The work of discipleship is both easy and hard. It is clear and messy. Straightforward and yet deeper than we imagine. It’s possible to say that person is sorted now only to find yourself dealing with the unthinkable. Easy to tick a box too early and assume growth. But the fact that we are lifelong disciples means none of us have arrived yet and it won’t be that easy discipling others. The problem comes when we start hearing the kind of answers we want to hear. We assume people who give the right answers to theological questions are ready for the next level of discipleship; leadership and teaching opportunities. We figure out if they understand predistination surely they can lead young people. They get the trinity then they can disciples others. They have read far and wide on God’s sovereignty, get them a new believers class to teach.
But perhaps instead of focusing on the answers people give we should focus more on the questions we ask. We need to be careful that people aren’t telling us exactly what we want to hear which happens a lot. We need to ask our questions in way that let’s people know it’s okay to speak their minds. In an environment that doesn’t make people feel foolish if they get things wrong. One thing I’ve learnt from many of us in Africa is that we hate to look foolish so we would rather guess or pretend to know than say something that makes people laugh at our intelligence. Perhaps that’s why question and answer sessions don’t work very well with us. You may have to draw it out and be vulnerable in a more friendly environment. And when you ask questions the last thing you want is to make us feel like we are in an examination setting. We hate that. So what kind of questions should we ask?
One I would say questions that lead us to the heart more than the head. You’ve probably heard this saying that there’s always a question behind the question. That’s the question you want to get to. If someone is asking all these hard theological questions about God’s sovereignty in suffering answering them theologically is not enough. You need to also get behind it all and see what exactly is it that they are struggling with. Perhaps all you need is to be there with them in their suffering and remind them the goodness of the Lord before quoting ten theologians. If someone is wrestling with understanding a particular passage don’t just assume it’s just an issue of good hermeneutics. Perhaps there’s more to reconciling what the passage says in the mind and the implication in that person reality.
Secondly, ask more discipleship questions over theological and “deep” questions. When we are walking with people it’s very easy to only talk about the things we are learning and want to tease out our recent curiosities and “new” revelations. But that will only help you not the person you are walking with. We need to remember that sometimes people are farther out than they let out. We need to ask the questions we were wrestling with far earlier in our discipleship journey before we got all complicated. Go for sin before you go for a big doctrinal statement. Go for clarity in the Gospel before you bring in the “deeper” questions. Find out how they are relating with others and how the Gospel is shaping their worldview. I’m not saying you don’t challenge them to think a bit harder doctrinally but warning you not to be impressed by the answers you want to hear. Sometimes people are good at reading you than you imagine.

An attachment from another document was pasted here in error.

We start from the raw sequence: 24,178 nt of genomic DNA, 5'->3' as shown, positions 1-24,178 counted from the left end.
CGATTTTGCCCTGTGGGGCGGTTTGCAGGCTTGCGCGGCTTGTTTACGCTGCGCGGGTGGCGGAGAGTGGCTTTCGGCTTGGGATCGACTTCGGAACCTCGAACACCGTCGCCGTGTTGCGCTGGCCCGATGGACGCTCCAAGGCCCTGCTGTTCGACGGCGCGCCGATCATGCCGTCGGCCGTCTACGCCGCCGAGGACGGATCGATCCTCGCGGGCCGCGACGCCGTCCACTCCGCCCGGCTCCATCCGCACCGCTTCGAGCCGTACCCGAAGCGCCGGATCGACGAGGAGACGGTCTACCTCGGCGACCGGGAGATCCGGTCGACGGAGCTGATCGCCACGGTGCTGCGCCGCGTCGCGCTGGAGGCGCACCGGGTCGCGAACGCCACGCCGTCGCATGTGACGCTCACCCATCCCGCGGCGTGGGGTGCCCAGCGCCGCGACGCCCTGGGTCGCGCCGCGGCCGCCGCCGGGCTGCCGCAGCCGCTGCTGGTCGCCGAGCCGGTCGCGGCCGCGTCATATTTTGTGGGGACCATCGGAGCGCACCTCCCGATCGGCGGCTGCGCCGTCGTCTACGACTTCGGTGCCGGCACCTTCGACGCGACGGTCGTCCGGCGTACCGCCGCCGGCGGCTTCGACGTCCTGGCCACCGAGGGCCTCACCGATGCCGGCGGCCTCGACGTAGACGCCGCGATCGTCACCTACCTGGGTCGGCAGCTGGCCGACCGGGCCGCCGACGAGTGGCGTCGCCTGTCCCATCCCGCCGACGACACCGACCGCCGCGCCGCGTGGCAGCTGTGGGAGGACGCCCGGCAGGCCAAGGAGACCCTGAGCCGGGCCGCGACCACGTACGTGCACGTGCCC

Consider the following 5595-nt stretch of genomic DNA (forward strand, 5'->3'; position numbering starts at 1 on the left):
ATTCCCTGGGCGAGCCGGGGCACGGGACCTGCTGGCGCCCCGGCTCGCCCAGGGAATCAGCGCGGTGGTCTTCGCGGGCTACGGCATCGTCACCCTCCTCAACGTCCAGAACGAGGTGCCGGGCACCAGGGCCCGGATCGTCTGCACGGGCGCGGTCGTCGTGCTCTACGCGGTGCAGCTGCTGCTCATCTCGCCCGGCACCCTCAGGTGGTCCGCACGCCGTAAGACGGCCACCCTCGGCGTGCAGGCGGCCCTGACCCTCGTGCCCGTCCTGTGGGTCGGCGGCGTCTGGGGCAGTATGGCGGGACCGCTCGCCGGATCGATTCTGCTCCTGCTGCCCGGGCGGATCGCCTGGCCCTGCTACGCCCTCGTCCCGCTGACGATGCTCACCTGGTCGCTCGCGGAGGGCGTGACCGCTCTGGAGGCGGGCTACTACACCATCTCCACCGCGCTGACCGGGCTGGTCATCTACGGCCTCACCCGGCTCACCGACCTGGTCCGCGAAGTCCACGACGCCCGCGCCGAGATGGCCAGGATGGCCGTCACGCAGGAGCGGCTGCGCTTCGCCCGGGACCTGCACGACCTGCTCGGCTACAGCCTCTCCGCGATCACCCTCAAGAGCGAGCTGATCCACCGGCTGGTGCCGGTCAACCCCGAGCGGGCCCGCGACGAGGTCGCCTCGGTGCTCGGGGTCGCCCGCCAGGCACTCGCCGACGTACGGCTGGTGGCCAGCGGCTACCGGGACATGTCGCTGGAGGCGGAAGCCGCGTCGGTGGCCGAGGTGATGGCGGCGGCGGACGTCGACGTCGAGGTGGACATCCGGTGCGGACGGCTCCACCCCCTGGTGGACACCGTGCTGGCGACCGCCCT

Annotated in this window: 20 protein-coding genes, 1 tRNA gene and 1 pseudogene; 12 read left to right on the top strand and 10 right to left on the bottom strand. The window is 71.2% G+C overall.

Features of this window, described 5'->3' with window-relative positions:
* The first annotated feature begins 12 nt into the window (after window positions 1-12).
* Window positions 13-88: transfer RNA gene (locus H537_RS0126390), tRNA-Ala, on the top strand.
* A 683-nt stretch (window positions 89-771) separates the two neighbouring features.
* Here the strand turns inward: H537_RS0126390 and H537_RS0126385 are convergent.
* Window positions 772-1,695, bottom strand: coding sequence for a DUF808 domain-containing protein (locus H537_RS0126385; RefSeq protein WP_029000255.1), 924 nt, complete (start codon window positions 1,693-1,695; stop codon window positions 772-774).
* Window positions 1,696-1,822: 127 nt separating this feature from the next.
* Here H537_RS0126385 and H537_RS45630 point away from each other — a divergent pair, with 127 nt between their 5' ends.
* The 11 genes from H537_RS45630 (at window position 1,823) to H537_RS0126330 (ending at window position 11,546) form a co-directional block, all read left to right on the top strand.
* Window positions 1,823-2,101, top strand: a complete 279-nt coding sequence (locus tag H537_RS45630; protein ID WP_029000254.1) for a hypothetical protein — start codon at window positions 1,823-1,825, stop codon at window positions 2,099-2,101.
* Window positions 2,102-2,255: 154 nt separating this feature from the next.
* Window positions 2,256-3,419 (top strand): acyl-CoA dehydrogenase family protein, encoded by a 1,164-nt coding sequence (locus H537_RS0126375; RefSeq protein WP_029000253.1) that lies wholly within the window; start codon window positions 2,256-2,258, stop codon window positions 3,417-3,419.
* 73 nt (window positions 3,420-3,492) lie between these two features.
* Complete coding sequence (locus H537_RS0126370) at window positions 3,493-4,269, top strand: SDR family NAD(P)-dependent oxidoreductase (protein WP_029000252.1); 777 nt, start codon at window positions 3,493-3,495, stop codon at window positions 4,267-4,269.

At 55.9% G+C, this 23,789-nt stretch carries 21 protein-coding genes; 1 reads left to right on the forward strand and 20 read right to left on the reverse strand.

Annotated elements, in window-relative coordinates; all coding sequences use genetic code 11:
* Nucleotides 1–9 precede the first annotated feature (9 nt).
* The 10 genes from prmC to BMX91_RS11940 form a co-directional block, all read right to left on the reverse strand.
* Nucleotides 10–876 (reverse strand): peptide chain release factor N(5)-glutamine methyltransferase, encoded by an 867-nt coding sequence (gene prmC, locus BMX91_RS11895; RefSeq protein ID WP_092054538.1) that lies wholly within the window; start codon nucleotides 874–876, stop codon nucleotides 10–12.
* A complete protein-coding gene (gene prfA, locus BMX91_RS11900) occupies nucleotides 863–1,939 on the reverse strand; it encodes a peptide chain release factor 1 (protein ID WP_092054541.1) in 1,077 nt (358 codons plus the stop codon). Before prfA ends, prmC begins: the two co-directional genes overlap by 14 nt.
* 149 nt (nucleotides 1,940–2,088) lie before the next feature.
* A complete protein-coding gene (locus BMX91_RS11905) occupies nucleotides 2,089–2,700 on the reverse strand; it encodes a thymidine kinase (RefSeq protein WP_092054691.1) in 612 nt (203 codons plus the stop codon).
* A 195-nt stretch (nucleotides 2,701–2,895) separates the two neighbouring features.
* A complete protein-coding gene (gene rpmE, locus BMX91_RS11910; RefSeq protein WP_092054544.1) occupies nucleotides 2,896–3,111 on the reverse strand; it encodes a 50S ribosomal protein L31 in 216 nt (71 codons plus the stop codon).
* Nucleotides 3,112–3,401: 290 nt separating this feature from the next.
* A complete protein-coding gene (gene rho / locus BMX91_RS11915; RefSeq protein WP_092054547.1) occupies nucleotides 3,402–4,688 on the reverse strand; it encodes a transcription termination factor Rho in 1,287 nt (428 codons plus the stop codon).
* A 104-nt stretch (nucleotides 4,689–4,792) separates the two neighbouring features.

Finally, I would say go for questions that open discussion rather than simply give the right answer. This is a good principle for Bible study questions but works even better for one on one discipleship. Here I would add if the discussion takes longer than one sitting it’s even better. I know we live in a quick fix world so the temptation is to simply give the answer on top of our heads. But that’s not how discipleship works. Haven’t you found yourself wrestling with a question you thought you dealt with years ago? Fighting a sin you thought killed and buried? And doubting God in an area he’s come through for you countless times? If that’s the case for us “mature” disciples then it means we have to be even more patient with those still young in the race. You can have many a coffee over one discipleship issue or you can feel like you’ve answered all questions to this guy before he asks something that unravels your mind.
All in all, it’s important to remember that we are all a work in progress. That others have laboured had in us than we’ll ever know. And that men cannot be changed by giving the right answers, by guilt or beating them with the truth. We have to be patient as we call on the one who changes people from inside out to do his work. But we can be patient with others because God is very patient with us. Just look at how Jesus was patient with the disciples. Even after his death and resurrection he still has to seek them out. He still has to go for Thomas and Peter. How many times do you think God has sought you out? How many hours do you think people have spent praying for you? How much have you grieved the spirit as you cuddled with your old sins? If that’s what it’s taken us to get here and we haven’t arrived yet then we know a simple question and answer exercise won’t do. We need to for the question behind the question. Go for the heart not just the mind. For lifestyle questions not just academic ones. For open discussion not a tick box exercise. But most importantly we need to be patient and put in the hours as we look up to God.
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